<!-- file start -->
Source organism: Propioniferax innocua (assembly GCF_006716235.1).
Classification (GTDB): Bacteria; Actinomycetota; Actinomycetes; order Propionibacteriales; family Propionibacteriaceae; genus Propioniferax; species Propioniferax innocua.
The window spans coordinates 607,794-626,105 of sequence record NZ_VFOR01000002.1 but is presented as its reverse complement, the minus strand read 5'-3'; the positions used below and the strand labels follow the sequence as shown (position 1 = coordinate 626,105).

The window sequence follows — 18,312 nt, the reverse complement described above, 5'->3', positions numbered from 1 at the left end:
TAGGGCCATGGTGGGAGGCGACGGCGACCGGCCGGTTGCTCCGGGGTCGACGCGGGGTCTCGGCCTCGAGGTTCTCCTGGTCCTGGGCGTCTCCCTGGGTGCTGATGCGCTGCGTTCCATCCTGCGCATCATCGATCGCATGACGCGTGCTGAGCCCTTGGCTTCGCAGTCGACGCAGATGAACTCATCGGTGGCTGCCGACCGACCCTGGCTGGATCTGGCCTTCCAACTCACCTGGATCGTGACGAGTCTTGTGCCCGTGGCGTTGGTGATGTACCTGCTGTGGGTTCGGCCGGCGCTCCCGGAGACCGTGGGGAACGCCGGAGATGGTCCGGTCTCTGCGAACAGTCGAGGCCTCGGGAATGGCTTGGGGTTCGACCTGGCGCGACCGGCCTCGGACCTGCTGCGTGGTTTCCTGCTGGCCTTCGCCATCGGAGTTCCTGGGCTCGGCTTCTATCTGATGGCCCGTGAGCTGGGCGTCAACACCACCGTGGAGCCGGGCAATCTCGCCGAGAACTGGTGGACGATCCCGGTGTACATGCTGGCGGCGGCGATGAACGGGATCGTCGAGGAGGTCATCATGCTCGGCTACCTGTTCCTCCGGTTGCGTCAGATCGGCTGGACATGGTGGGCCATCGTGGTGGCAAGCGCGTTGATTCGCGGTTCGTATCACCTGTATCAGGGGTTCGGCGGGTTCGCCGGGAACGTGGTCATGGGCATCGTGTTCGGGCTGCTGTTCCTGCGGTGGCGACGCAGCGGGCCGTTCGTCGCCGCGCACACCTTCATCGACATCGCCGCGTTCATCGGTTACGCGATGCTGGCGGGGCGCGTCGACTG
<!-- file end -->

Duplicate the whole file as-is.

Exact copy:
Source organism: Propioniferax innocua (assembly GCF_006716235.1).
Classification (GTDB): Bacteria; Actinomycetota; Actinomycetes; order Propionibacteriales; family Propionibacteriaceae; genus Propioniferax; species Propioniferax innocua.
The window spans coordinates 607,794-626,105 of sequence record NZ_VFOR01000002.1 but is presented as its reverse complement, the minus strand read 5'-3'; the positions used below and the strand labels follow the sequence as shown (position 1 = coordinate 626,105).

The window sequence follows — 18,312 nt, the reverse complement described above, 5'->3', positions numbered from 1 at the left end:
TAGGGCCATGGTGGGAGGCGACGGCGACCGGCCGGTTGCTCCGGGGTCGACGCGGGGTCTCGGCCTCGAGGTTCTCCTGGTCCTGGGCGTCTCCCTGGGTGCTGATGCGCTGCGTTCCATCCTGCGCATCATCGATCGCATGACGCGTGCTGAGCCCTTGGCTTCGCAGTCGACGCAGATGAACTCATCGGTGGCTGCCGACCGACCCTGGCTGGATCTGGCCTTCCAACTCACCTGGATCGTGACGAGTCTTGTGCCCGTGGCGTTGGTGATGTACCTGCTGTGGGTTCGGCCGGCGCTCCCGGAGACCGTGGGGAACGCCGGAGATGGTCCGGTCTCTGCGAACAGTCGAGGCCTCGGGAATGGCTTGGGGTTCGACCTGGCGCGACCGGCCTCGGACCTGCTGCGTGGTTTCCTGCTGGCCTTCGCCATCGGAGTTCCTGGGCTCGGCTTCTATCTGATGGCCCGTGAGCTGGGCGTCAACACCACCGTGGAGCCGGGCAATCTCGCCGAGAACTGGTGGACGATCCCGGTGTACATGCTGGCGGCGGCGATGAACGGGATCGTCGAGGAGGTCATCATGCTCGGCTACCTGTTCCTCCGGTTGCGTCAGATCGGCTGGACATGGTGGGCCATCGTGGTGGCAAGCGCGTTGATTCGCGGTTCGTATCACCTGTATCAGGGGTTCGGCGGGTTCGCCGGGAACGTGGTCATGGGCATCGTGTTCGGGCTGCTGTTCCTGCGGTGGCGACGCAGCGGGCCGTTCGTCGCCGCGCACACCTTCATCGACATCGCCGCGTTCATCGGTTACGCGATGCTGGCGGGGCGCGTCGACTG